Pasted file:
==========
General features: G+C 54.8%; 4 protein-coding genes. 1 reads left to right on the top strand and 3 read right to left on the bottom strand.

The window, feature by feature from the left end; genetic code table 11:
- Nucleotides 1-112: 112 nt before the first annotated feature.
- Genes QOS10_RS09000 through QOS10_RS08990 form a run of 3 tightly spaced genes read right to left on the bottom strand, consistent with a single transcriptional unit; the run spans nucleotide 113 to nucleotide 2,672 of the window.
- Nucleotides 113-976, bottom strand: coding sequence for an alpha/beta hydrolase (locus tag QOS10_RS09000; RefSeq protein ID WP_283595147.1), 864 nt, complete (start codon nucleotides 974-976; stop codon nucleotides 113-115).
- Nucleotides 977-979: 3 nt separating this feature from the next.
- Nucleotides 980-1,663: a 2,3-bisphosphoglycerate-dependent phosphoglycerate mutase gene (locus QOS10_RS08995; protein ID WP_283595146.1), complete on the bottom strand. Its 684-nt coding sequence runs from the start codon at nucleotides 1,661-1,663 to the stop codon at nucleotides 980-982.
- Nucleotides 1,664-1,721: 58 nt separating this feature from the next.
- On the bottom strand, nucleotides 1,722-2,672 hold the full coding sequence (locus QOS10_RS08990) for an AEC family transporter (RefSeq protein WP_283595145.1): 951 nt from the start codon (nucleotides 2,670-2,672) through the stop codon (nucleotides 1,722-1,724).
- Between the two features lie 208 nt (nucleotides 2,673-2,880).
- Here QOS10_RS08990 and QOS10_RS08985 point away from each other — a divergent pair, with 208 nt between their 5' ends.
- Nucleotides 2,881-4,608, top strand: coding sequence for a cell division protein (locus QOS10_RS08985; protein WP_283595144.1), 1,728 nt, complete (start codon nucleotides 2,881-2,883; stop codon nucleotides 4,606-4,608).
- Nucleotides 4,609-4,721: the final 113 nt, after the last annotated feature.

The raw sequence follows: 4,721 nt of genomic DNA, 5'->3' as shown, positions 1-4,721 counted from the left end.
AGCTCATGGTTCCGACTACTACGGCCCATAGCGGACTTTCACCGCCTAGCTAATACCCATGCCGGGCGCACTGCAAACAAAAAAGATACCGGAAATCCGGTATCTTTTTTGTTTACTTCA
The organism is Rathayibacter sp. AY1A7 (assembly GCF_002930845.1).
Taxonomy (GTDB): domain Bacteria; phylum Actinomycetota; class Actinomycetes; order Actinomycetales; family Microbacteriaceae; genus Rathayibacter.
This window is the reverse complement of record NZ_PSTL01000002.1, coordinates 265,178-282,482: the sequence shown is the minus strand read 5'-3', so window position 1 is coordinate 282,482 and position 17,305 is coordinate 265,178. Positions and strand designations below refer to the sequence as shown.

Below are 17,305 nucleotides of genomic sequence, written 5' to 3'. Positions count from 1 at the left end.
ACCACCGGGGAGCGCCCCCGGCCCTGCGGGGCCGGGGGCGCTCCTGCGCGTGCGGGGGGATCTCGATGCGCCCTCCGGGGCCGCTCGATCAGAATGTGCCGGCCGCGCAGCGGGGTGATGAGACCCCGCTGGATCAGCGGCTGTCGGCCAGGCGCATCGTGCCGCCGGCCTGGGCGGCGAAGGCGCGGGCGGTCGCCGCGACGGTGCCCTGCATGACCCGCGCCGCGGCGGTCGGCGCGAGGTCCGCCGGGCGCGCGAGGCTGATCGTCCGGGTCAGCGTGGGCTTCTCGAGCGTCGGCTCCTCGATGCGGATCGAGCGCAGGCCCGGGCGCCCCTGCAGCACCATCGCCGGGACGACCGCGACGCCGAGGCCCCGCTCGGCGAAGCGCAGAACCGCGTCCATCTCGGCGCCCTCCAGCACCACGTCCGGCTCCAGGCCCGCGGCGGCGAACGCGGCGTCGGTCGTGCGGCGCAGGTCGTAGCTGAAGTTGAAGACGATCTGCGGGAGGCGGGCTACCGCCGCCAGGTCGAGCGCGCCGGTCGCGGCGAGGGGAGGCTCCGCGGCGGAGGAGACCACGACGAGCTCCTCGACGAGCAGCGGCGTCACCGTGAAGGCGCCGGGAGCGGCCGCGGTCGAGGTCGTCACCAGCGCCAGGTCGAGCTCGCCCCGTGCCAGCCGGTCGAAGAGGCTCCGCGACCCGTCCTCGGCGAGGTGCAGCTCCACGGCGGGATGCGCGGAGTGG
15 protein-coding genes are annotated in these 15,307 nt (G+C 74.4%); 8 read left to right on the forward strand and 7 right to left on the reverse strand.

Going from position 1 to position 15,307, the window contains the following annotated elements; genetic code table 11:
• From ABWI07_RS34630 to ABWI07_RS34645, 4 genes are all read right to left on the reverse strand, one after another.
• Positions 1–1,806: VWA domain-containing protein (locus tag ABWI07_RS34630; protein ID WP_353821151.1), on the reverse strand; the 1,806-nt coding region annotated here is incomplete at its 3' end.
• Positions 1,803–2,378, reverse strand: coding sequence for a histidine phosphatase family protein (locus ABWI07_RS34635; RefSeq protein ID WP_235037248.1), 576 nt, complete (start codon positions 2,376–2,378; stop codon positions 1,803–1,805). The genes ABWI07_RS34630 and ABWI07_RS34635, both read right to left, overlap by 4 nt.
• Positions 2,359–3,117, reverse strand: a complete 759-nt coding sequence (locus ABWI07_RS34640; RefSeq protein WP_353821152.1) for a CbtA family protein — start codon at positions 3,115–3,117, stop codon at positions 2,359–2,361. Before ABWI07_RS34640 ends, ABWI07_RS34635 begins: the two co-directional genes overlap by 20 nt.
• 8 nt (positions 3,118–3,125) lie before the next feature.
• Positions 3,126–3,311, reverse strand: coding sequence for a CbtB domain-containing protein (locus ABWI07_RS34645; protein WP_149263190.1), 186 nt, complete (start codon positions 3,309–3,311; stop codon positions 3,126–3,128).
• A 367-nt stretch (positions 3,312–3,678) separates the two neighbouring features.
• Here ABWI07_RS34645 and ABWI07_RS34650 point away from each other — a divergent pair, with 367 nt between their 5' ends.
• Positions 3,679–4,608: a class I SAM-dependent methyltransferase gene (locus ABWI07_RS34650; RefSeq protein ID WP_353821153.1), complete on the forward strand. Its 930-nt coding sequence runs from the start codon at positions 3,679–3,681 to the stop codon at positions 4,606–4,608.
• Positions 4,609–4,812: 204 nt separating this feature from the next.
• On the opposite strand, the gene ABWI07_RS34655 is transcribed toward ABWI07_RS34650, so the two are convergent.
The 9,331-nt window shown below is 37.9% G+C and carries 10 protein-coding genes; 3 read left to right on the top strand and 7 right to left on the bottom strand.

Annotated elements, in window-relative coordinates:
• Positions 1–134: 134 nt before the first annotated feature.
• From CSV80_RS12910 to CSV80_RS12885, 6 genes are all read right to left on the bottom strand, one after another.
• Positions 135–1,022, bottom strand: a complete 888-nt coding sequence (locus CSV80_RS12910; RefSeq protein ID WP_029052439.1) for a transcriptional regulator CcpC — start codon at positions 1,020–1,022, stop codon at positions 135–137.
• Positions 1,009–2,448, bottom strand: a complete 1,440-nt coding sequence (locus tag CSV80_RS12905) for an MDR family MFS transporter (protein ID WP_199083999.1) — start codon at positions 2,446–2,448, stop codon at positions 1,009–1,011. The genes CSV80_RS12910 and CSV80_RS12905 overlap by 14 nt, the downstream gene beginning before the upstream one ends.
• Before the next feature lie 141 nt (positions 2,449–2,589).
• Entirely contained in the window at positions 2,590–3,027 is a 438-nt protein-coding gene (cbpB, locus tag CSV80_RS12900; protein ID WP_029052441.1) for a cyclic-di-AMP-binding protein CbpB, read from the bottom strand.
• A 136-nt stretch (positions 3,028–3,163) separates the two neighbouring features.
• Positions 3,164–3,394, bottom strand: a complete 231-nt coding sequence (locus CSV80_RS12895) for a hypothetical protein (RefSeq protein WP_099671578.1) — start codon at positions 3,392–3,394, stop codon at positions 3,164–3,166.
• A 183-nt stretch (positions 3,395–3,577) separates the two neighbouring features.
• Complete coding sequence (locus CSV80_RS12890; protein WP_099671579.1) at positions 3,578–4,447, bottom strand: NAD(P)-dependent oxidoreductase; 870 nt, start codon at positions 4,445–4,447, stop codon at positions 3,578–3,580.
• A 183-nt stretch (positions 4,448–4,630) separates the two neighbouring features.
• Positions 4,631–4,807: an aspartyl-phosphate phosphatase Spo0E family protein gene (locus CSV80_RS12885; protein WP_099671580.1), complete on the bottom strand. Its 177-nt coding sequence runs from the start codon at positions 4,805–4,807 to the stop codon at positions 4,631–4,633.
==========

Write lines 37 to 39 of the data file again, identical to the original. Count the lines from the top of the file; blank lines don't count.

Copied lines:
• From CSV80_RS12910 to CSV80_RS12885, 6 genes are all read right to left on the bottom strand, one after another.
• Positions 135–1,022, bottom strand: a complete 888-nt coding sequence (locus CSV80_RS12910; RefSeq protein ID WP_029052439.1) for a transcriptional regulator CcpC — start codon at positions 1,020–1,022, stop codon at positions 135–137.
• Positions 1,009–2,448, bottom strand: a complete 1,440-nt coding sequence (locus tag CSV80_RS12905) for an MDR family MFS transporter (protein ID WP_199083999.1) — start codon at positions 2,446–2,448, stop codon at positions 1,009–1,011. The genes CSV80_RS12910 and CSV80_RS12905 overlap by 14 nt, the downstream gene beginning before the upstream one ends.